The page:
Absolute serious infection rates were low. However, across the JAKinibs, the incidence of HZ is higher than expected for the population. While the risk was numerically greatest with BARI, indirect comparisons between the drugs did not demonstrate any significant difference in risk.
How JAKinibs increase the risk of HZ reactivation is unclear, but how different JAKs interact in the immune response suggest that there may be differences in safety profiles between JAKinib drugs, underpinned by their differential selectivity profiles. This systematic literature review and meta-analysis aimed to evaluate the risk of serious infection and HZ in RA patients receiving JAKinib. Since no head-to-head studies have been undertaken with the three JAKinibs, each agent was compared directly with placebo and a network meta-analysis was employed to allow indirect comparisons. Patient-exposure was calculated using data from 21 Phase II and III RCTs. In total there were 11 TOF studies, 6 BARI, and 4 UPA – representing 5,888, 3,520, and 1,736 patients, respectively.
The primary outcome of interest was serious infection. The estimated incidence risk ratios (IRRs) compared with placebo in per protocol analyses were not statistically significant. Secondary outcomes of interest included the number of opportunistic infections, including rates of HZ. For HZ infection, the estimated IRR compared with placebo was 1.38 for TOF, 2.86 for BARI, and 0.78 for UPA. Across JAKinibs, the rate of VZV reactivation was 3.23 per 100 patient-years – higher than that the 1.6 seen with TNFi.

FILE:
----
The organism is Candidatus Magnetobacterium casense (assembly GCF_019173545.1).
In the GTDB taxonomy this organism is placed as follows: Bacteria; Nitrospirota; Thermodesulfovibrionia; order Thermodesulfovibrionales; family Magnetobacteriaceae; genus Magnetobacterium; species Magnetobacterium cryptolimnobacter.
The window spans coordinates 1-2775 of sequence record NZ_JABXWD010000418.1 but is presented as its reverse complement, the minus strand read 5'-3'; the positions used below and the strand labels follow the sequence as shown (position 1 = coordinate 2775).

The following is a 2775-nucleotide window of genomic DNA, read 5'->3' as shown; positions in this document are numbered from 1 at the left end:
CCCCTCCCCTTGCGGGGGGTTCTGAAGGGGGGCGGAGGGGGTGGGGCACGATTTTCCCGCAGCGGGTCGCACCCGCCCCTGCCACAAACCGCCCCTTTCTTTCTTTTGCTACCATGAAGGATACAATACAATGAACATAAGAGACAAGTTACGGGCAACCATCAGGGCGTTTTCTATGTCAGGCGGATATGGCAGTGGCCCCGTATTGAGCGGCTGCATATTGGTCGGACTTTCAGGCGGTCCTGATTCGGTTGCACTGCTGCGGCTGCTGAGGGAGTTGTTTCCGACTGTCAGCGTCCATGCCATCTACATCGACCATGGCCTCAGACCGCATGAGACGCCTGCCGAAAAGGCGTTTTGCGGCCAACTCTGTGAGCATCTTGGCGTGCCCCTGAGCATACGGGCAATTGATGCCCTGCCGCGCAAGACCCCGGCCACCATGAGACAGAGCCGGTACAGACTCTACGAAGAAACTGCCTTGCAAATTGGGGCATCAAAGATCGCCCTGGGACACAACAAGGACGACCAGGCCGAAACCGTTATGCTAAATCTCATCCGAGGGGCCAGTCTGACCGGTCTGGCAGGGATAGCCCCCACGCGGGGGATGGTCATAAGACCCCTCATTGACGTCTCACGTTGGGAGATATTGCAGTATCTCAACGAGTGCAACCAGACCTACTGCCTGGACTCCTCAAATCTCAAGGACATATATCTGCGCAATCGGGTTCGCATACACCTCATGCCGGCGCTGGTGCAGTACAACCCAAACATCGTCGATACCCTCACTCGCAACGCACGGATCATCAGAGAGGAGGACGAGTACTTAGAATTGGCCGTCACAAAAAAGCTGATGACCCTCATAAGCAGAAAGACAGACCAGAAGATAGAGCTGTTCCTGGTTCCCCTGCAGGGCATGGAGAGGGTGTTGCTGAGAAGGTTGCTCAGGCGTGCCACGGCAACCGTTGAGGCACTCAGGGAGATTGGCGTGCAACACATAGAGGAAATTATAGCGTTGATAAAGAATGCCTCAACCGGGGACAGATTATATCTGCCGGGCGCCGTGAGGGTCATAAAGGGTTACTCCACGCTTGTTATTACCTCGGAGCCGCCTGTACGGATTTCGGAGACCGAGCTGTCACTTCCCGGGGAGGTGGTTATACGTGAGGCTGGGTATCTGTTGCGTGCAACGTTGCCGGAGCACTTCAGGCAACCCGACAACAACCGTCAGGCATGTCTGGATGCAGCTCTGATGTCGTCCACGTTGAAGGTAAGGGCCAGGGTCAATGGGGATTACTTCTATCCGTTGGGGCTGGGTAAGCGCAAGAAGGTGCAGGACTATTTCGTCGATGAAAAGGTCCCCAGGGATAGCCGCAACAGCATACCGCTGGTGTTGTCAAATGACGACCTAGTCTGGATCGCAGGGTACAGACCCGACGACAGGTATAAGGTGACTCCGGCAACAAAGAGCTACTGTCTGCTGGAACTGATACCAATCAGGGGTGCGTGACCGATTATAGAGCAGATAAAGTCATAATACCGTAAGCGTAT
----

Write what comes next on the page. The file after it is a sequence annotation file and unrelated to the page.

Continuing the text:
Overall, the absolute serious infection rates were low. Although the IRRs were numerically different between TOF, BARI and UPA, it would be inappropriate to use this as evidence of a differential risk between agents due to the rarity of serious infections. Across JAKinibs, HZ incidence is higher than expected. While the risk was numerically greatest with BARI, indirect comparisons between the drugs did not demonstrate any significant difference in risk. The results of this network meta-analysis cast doubt over whether the small differences between JAKinibs are clinically meaningful.